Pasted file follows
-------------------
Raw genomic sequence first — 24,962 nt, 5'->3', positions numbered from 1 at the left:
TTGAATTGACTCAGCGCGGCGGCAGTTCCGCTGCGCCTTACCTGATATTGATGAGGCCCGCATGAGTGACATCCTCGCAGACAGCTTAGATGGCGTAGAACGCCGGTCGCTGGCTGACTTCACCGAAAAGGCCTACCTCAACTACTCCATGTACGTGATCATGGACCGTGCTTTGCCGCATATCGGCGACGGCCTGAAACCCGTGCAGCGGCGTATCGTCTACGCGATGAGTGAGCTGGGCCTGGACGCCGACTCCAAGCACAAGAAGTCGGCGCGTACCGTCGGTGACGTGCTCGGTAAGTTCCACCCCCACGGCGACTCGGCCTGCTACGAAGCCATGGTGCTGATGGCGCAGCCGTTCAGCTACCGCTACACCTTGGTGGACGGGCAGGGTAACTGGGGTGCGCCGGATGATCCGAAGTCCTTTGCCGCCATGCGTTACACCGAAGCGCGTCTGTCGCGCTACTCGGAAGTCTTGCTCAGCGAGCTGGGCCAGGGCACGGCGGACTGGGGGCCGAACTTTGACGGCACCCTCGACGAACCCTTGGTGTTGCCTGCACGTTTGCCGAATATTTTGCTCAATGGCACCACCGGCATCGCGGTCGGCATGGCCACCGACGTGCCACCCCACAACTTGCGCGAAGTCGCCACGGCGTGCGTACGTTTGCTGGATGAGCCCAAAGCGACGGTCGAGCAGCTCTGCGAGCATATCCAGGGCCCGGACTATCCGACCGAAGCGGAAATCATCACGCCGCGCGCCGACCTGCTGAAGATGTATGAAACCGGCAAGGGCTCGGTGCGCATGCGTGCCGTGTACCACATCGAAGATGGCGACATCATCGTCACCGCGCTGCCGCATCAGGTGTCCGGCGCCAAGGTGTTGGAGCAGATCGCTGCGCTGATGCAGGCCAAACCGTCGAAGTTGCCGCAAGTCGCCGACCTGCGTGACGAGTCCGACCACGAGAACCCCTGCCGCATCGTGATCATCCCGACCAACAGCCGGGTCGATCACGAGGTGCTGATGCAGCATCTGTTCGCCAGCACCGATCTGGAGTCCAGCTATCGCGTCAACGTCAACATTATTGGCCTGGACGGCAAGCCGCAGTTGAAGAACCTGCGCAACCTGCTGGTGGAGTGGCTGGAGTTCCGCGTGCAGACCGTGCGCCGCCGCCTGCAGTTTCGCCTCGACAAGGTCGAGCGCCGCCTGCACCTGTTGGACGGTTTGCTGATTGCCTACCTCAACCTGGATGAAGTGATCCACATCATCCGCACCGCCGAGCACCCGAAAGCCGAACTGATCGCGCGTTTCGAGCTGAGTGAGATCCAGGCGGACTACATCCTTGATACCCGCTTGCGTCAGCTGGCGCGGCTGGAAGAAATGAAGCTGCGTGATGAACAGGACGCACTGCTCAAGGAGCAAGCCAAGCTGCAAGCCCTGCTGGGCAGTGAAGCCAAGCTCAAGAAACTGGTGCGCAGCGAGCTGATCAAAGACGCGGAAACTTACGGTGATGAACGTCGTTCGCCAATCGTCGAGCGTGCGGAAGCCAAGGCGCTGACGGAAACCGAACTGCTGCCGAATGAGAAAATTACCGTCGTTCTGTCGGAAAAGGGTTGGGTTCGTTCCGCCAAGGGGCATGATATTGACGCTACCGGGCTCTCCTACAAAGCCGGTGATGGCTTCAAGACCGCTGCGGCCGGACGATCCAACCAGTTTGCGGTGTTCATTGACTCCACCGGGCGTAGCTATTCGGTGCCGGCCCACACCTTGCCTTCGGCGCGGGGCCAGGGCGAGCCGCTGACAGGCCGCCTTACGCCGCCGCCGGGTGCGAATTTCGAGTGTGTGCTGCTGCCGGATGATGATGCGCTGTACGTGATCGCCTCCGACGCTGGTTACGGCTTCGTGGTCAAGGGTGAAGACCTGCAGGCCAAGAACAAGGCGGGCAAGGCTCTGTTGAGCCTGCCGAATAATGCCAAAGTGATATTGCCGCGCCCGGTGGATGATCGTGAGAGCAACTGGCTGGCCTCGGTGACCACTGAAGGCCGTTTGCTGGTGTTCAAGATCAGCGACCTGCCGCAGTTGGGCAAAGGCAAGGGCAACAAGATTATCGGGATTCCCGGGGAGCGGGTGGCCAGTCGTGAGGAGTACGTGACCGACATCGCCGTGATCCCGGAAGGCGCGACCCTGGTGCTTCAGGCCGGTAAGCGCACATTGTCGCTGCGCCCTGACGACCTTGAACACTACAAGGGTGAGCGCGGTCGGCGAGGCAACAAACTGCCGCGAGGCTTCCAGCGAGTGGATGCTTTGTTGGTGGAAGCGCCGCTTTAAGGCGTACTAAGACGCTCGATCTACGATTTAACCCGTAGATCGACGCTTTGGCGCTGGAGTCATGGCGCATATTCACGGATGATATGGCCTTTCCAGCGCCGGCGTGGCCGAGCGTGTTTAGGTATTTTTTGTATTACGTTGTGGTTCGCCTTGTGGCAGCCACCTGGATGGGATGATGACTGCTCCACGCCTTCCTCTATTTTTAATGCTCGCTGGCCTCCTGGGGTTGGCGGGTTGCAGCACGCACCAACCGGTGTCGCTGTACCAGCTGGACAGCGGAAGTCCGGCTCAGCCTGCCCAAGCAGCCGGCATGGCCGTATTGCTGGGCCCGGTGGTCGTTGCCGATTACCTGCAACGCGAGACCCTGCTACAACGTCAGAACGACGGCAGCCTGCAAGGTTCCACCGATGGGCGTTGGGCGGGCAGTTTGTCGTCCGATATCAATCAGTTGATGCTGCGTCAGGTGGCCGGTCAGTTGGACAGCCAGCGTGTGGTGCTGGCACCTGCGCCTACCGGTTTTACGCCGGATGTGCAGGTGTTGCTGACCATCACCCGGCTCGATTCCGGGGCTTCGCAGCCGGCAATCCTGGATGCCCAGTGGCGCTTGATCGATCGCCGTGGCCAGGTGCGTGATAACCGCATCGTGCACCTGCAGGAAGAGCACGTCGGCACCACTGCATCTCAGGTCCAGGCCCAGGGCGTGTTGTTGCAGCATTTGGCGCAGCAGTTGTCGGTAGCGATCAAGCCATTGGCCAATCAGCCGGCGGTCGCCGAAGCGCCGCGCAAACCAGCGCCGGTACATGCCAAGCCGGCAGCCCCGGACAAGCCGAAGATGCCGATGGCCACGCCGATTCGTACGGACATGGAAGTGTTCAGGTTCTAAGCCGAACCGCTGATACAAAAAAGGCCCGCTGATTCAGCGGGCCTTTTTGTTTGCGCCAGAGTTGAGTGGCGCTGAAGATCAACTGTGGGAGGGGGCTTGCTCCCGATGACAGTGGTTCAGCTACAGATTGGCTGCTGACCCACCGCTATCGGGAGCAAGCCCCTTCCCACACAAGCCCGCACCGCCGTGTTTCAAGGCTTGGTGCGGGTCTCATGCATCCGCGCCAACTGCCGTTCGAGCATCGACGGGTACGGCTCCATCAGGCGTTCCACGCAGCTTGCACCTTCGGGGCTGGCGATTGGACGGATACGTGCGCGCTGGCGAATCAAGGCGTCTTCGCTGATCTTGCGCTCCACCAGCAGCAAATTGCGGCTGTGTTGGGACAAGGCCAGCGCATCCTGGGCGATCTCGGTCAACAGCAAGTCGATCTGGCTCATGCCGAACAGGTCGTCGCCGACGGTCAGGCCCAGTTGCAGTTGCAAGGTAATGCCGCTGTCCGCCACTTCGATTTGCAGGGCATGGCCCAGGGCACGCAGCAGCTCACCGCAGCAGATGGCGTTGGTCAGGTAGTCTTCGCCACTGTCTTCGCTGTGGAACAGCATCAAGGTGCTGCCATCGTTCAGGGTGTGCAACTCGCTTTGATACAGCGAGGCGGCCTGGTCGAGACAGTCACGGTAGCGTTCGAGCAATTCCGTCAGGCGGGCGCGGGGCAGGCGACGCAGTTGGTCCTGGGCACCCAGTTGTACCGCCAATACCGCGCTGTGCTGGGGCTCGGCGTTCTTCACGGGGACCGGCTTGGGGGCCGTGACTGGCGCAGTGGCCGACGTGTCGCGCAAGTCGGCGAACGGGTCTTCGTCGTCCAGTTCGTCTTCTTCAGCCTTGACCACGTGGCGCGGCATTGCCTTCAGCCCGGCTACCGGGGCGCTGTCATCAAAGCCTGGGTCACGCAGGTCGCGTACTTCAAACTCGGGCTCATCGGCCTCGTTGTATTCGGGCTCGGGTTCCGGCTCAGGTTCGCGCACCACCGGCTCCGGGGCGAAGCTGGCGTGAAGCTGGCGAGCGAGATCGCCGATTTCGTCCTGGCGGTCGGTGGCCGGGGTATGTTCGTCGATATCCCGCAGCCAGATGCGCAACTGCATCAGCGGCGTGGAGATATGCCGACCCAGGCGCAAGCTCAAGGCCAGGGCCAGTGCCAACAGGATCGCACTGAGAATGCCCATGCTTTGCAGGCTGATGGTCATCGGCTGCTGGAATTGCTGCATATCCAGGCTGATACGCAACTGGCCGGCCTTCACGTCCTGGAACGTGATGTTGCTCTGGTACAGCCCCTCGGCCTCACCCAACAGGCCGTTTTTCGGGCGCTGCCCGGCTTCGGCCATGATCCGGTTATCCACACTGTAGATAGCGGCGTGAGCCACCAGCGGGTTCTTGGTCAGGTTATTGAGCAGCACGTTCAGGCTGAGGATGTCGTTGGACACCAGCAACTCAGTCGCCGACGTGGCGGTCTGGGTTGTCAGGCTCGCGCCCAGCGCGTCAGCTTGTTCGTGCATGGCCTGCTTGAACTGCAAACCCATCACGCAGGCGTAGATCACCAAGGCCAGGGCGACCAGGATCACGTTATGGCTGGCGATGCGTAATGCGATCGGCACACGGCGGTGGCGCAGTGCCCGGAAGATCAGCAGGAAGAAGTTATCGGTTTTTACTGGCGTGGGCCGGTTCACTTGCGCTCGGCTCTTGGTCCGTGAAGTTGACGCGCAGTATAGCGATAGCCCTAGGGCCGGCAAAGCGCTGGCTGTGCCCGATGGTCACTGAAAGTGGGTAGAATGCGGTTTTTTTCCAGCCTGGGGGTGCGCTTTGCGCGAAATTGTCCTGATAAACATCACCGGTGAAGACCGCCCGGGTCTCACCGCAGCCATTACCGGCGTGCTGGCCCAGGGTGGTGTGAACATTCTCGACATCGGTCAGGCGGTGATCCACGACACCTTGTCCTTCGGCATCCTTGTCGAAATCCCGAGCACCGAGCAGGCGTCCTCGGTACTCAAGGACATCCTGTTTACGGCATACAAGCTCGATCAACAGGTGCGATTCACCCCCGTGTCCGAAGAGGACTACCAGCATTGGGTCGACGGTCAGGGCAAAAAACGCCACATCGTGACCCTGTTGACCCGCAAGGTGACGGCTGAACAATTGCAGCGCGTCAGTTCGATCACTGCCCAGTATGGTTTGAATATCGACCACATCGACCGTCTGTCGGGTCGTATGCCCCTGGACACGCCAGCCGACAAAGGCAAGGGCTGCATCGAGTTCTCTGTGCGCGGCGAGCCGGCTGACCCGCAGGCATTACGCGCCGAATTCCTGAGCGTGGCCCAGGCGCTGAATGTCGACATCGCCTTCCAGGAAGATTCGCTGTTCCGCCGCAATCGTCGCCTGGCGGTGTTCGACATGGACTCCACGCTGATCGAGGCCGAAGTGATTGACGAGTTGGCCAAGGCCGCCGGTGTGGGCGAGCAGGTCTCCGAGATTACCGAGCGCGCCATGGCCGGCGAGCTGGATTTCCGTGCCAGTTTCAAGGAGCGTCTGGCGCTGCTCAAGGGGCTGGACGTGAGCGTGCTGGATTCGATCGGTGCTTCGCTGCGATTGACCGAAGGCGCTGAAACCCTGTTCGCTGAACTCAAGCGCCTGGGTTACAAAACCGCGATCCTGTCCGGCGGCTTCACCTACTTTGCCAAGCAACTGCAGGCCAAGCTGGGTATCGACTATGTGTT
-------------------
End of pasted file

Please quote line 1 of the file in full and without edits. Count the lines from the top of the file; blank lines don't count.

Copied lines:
Raw genomic sequence first — 24,962 nt, 5'->3', positions numbered from 1 at the left: